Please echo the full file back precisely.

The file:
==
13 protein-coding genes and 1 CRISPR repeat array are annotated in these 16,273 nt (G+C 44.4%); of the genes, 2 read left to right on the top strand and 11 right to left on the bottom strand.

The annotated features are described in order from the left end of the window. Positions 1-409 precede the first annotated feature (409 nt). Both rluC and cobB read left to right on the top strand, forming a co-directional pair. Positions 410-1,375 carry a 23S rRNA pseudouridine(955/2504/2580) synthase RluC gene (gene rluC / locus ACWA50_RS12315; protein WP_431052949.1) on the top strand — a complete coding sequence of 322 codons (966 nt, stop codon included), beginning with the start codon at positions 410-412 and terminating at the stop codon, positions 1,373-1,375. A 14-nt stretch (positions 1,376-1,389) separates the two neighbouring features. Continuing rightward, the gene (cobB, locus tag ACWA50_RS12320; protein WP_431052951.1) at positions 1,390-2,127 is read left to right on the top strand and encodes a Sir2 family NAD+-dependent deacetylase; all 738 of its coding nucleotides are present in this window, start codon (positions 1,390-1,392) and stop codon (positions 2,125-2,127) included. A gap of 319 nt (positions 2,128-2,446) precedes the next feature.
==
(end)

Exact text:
13 protein-coding genes and 1 CRISPR repeat array are annotated in these 16,273 nt (G+C 44.4%); of the genes, 2 read left to right on the top strand and 11 right to left on the bottom strand.

The annotated features are described in order from the left end of the window. Positions 1-409 precede the first annotated feature (409 nt). Both rluC and cobB read left to right on the top strand, forming a co-directional pair. Positions 410-1,375 carry a 23S rRNA pseudouridine(955/2504/2580) synthase RluC gene (gene rluC / locus ACWA50_RS12315; protein WP_431052949.1) on the top strand — a complete coding sequence of 322 codons (966 nt, stop codon included), beginning with the start codon at positions 410-412 and terminating at the stop codon, positions 1,373-1,375. A 14-nt stretch (positions 1,376-1,389) separates the two neighbouring features. Continuing rightward, the gene (cobB, locus tag ACWA50_RS12320; protein WP_431052951.1) at positions 1,390-2,127 is read left to right on the top strand and encodes a Sir2 family NAD+-dependent deacetylase; all 738 of its coding nucleotides are present in this window, start codon (positions 1,390-1,392) and stop codon (positions 2,125-2,127) included. A gap of 319 nt (positions 2,128-2,446) precedes the next feature.